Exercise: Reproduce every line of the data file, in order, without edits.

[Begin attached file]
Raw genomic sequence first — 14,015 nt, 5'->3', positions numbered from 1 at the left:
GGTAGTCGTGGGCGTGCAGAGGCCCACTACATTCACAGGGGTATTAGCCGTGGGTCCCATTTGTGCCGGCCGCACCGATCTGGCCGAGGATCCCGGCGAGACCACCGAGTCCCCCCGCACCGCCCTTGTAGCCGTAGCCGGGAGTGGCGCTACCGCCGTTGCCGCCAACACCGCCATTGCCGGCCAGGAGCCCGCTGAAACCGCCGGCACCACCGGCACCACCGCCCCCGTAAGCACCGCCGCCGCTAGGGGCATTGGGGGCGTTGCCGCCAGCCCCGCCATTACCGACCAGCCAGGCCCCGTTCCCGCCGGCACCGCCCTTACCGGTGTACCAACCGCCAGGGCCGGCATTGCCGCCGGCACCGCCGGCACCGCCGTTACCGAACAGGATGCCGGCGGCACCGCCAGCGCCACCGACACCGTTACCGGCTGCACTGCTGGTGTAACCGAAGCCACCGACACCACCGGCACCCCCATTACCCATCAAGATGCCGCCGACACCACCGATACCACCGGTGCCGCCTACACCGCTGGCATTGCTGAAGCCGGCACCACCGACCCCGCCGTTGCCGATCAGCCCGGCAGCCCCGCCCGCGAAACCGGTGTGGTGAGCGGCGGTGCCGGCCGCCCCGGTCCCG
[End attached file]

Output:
Raw genomic sequence first — 14,015 nt, 5'->3', positions numbered from 1 at the left:
GGTAGTCGTGGGCGTGCAGAGGCCCACTACATTCACAGGGGTATTAGCCGTGGGTCCCATTTGTGCCGGCCGCACCGATCTGGCCGAGGATCCCGGCGAGACCACCGAGTCCCCCCGCACCGCCCTTGTAGCCGTAGCCGGGAGTGGCGCTACCGCCGTTGCCGCCAACACCGCCATTGCCGGCCAGGAGCCCGCTGAAACCGCCGGCACCACCGGCACCACCGCCCCCGTAAGCACCGCCGCCGCTAGGGGCATTGGGGGCGTTGCCGCCAGCCCCGCCATTACCGACCAGCCAGGCCCCGTTCCCGCCGGCACCGCCCTTACCGGTGTACCAACCGCCAGGGCCGGCATTGCCGCCGGCACCGCCGGCACCGCCGTTACCGAACAGGATGCCGGCGGCACCGCCAGCGCCACCGACACCGTTACCGGCTGCACTGCTGGTGTAACCGAAGCCACCGACACCACCGGCACCCCCATTACCCATCAAGATGCCGCCGACACCACCGATACCACCGGTGCCGCCTACACCGCTGGCATTGCTGAAGCCGGCACCACCGACCCCGCCGTTGCCGATCAGCCCGGCAGCCCCGCCCGCGAAACCGGTGTGGTGAGCGGCGGTGCCGGCCGCCCCGGTCCCG